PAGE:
On November 17, 2010, Microsoft sent out invitations to a select number of testers at the Microsoft Connect portal to test a beta build of Office 2010 Service Pack 1 (SP1). The final version was released to the public on June 28, 2011 with a version number of 14.0.6023.1000.
New Features and Improvement
Office 2010 is more “role-based” than previous versions. There are features tailored to employees in “roles such as research and development professionals, sales people, and human resources.” In its Internet implementation, Office 2010 incorporates features of SharePoint Server and borrows from “Web 2.0” ideas.
Microsoft Office 2010 includes updated support for ISO/IEC 29500:2008, the International Standard version of Office Open XML (OOXML) file format. Office 2010 provides read support for ECMA-376, read/write support for ISO/IEC 29500 Transitional, and read support for ISO/IEC 29500 Strict. In its pre-release (beta) form, however, Office 2010 only supported the Transitional variant, and not the Strict. The intent of the ISO/IEC is to allow the removal of the Transitional variant from the ISO/IEC compliant version of the OOXML standard. Microsoft Office 2010 supports OpenDocument Format (ODF) 1.1, which is an OASIS standard.
New features also include a built-in screen capture tool, a background removal tool, new SmartArt templates and author permissions. The 2007 “Office Button” was replaced with a menu button that leads to a full-window file menu, known as Backstage View, giving easy access to task-centered functions such as printing and sharing. A notable accessibility regression from 2007 is that the menu button scores worse with the Fitts’s lawaccessibility calculation than previous versions. A modified Ribbon interface is present in all Office applications, including Office Outlook, Visio,OneNote, Project, and Publisher. Office applications also have functional jumplists in Windows 7, which would allow easy access to recent items and tasks relevant to the application. Features of Office 2010 include:
- Ribbon interface and Backstage View across all applications
- Background Removal Tool
- Letter Styling
- The Word 2007 Equation editor is common to all applications, replacing Microsoft Equation Editor 3.0
- New SmartArt templates
- New text and image editing effects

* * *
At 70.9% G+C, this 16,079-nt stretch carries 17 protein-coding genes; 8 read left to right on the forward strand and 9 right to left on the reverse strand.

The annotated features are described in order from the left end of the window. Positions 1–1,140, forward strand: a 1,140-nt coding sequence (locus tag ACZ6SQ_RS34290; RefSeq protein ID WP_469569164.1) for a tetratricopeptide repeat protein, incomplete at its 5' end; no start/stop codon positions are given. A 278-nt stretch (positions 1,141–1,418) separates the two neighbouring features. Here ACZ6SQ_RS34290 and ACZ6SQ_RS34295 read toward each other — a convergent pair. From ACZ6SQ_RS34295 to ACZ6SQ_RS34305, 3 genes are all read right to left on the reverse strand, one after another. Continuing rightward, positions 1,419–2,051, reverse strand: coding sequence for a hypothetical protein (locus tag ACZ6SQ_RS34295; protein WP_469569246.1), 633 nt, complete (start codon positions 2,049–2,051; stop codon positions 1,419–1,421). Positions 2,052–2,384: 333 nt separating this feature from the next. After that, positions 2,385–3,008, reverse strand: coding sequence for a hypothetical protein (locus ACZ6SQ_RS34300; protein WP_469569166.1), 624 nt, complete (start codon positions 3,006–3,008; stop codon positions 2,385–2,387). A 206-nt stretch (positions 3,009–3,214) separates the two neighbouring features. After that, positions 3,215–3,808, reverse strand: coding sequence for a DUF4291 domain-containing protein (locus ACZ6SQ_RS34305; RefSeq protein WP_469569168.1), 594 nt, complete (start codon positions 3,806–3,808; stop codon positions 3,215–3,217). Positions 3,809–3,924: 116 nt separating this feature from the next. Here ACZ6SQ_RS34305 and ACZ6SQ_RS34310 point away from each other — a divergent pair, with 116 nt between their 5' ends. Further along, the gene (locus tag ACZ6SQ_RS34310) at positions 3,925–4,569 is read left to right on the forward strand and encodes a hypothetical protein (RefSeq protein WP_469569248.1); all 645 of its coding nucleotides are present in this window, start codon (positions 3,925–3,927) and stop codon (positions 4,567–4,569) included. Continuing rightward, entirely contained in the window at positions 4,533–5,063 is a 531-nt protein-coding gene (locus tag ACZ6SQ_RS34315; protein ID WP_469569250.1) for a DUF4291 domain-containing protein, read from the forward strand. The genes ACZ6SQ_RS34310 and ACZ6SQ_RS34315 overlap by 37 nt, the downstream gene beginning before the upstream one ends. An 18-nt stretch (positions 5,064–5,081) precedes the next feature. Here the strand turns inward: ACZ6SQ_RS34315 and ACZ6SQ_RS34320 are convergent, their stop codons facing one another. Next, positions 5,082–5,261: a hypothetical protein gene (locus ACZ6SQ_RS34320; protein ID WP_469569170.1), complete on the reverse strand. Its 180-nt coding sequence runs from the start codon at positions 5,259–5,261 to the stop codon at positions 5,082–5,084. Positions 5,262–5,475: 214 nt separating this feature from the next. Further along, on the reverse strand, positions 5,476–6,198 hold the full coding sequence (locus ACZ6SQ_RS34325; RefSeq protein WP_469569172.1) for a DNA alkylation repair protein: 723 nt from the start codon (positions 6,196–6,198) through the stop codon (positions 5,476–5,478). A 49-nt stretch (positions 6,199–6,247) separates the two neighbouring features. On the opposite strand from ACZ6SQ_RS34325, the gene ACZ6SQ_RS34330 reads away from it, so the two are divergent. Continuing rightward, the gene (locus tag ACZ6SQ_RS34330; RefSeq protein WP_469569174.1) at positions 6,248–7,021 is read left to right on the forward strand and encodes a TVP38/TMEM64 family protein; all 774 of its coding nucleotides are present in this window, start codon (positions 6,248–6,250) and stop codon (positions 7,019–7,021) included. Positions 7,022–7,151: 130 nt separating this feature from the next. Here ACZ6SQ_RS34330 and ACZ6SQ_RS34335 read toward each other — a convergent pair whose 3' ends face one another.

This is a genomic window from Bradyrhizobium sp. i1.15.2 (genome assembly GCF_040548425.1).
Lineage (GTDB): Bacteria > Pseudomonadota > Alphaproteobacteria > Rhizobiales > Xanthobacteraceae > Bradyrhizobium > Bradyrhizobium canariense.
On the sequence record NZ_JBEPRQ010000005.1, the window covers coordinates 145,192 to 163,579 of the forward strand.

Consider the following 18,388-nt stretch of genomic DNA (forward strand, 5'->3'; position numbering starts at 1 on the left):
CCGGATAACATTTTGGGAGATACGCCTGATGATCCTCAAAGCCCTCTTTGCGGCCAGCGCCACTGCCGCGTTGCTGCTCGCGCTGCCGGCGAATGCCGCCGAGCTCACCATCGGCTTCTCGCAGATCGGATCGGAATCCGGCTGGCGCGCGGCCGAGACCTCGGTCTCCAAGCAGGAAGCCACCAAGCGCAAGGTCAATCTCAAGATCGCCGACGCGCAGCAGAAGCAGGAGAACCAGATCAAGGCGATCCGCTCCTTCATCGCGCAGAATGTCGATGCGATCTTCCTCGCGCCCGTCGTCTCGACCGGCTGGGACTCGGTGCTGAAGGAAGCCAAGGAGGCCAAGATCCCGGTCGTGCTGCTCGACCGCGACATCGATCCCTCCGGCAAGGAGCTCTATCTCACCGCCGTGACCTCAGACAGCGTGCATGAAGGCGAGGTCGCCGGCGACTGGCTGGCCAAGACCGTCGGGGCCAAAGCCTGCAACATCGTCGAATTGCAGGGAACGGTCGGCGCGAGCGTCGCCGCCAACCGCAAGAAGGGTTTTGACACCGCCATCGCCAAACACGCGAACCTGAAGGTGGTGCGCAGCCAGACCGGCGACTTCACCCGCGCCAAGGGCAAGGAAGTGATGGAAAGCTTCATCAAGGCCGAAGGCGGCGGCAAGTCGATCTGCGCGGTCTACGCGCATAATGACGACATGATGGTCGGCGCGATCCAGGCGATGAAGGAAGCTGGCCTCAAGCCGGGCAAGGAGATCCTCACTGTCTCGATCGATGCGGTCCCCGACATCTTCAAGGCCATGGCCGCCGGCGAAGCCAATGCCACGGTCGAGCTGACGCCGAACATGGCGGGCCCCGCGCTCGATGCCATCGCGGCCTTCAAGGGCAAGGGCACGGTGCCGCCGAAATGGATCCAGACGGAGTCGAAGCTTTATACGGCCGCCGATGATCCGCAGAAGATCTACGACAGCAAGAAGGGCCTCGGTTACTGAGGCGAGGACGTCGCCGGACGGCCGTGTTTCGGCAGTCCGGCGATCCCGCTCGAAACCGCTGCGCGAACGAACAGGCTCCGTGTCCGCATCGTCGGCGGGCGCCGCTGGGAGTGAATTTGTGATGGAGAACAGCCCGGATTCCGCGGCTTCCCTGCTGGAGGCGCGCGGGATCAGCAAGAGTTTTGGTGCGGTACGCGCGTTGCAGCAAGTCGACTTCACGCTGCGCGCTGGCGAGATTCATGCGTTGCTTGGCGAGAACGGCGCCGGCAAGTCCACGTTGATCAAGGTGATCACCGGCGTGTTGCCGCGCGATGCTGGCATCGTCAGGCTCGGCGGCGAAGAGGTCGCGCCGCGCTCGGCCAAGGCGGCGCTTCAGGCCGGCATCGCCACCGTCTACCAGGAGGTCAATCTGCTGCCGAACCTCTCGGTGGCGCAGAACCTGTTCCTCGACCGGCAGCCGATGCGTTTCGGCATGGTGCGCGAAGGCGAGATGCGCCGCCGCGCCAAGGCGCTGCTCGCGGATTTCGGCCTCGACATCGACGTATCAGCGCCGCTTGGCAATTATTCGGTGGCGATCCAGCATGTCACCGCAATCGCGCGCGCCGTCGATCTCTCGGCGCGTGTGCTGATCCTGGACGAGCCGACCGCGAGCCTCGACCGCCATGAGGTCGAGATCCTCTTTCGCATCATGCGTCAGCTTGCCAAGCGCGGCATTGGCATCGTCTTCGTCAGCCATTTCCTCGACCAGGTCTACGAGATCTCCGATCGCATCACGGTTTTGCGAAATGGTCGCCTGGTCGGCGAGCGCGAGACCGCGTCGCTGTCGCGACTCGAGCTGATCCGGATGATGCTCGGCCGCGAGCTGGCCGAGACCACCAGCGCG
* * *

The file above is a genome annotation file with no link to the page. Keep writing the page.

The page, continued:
- Screen Capturing and Clipping tools
- Live collaboration functions
- Jumplists in Windows 7
- New animations and transitions in PowerPoint 2010
- View Side by Side/Synchronous Scrolling in Word 2010
A new feature in Microsoft Office 2010 is Outlook Social Connector, which allows users to connect to and receive updates from their social networkinside Microsoft Outlook. When users view their emails a name, picture, and title is available for the person they are contacting. Upcoming appointments can also be viewed with this new feature and users can request friends. Outlook Social Connector currently supports Facebook,LinkedIn, MySpace and Windows Live Messenger.
The Volume edition can be activated using a Multiple Activation Key (MAK) which is limited by the number of times a machine can activate when connected to Microsoft’s servers, or using a Key Management Server (KMS) which requires activation every 180 days.
Minimum System Requirements
|Processor||500 MHz or faster|
|Memory||256 MB RAM; 512 MB recommended|
|Hard Disk Space||3.0 GB (3.5 GB for Office Professional Plus 2010)|
|Display||1024 x 576 or higher resolution monitor (1024 x 768 for Office Professional Plus 2010)|
Graphics hardware acceleration requires a DirectX® 9.0c graphics card with 64 MB or more video memory.Operating System
- Windows XP with SP3 (32-bit)
- Windows 7
- Windows Vista with SP1
- Windows Server 2003 with SP2 and MSXML 6.0 (32-bit Office only)
- Windows Server 2008
- …or later